York Suburban board approves new teacher contract
Health care changes and salary increases are coming to York Suburban educators after the school board approved a new teacher contract at its regular monthly meeting on Monday, Nov. 20.
The new three-year deal requires the employees to pay more toward their health insurance and gives them a 2 percent yearly increase.
The agreement was passed on an 8-1 vote. Board member Joel Sears was the sole vote against the measure.
The district is changing the health benefit plan to a high-deductible health plan with health savings accounts, which board treasurer John Posenau said will help mitigate costs that are “moving toward an unsustainable rate” for the district.
The district-supported deductibles will be $1,500 for an individual or $3,000 for family coverage and will require an employee contribution of 10 percent of the total cost of medical and dental insurance.
The new health plan will kick in July 1, 2018.
Posenau added that the 2 percent salary increases were meant to recognize teacher performance “without breaking the district” in the process.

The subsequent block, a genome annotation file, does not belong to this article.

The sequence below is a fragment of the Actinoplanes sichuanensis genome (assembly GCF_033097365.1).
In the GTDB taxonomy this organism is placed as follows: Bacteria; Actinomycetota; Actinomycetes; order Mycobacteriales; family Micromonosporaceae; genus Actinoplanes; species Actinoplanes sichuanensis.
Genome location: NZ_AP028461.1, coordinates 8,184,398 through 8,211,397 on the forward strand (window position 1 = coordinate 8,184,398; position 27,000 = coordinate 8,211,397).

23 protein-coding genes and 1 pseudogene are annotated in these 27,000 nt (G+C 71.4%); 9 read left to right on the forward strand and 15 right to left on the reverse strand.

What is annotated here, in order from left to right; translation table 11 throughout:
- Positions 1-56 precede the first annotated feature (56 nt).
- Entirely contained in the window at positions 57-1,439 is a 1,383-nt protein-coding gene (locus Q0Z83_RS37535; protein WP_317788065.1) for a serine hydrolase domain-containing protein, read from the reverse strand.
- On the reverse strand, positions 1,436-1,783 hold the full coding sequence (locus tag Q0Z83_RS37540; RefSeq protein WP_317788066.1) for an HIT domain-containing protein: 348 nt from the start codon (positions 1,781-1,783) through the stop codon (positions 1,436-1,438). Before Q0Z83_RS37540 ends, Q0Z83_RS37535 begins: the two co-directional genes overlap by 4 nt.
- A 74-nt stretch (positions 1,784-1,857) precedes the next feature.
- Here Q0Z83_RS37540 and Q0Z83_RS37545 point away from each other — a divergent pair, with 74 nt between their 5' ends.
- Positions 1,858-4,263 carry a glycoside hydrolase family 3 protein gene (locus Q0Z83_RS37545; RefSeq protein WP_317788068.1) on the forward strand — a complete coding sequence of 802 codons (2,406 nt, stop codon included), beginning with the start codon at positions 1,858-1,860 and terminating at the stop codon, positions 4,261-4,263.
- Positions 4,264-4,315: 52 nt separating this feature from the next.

“We think this was an overall fair plan,” he said. “Nobody got everything they wanted.”
However, Sears took issue with the pay increases.
He mentioned a scenario, based on a pay schedule provided to board members, that suggests a staff member making $51,000 a year could boost his or her earnings to more than $73,000 annually in five years when performance evaluations are included.
“To represent that to be even close to 2 percent is disingenuous,” Sears said.
The board should be more strategic in how it drafts such agreements and change the way it evaluates teachers, he added.
Posenau said teacher performance and cost-of-living increases are two different measurements.
Regarding teacher performance, Posenau said the district’s teachers and parents deliver the highest-performing students in the county and in the state.
“(We need to) recognize excellence and maintain that position,” he said.
Departing board member Cathy Shaffer thanked the committee in charge of negotiations and the York Suburban Education Association, the local teachers union.
“There are lots of long, late meetings on both parts, and I appreciate the fact that both sides were able to not completely get what they want but come away somewhat comfortable,” Shaffer said.
Fellow board member Michael Thoman also thanked the board, though he added, "Mr. Sears makes some sense to me" in his argument on salary raises.
Reach education reporter Junior Gonzalez via email at email@example.com and on Twitter @EducationYD.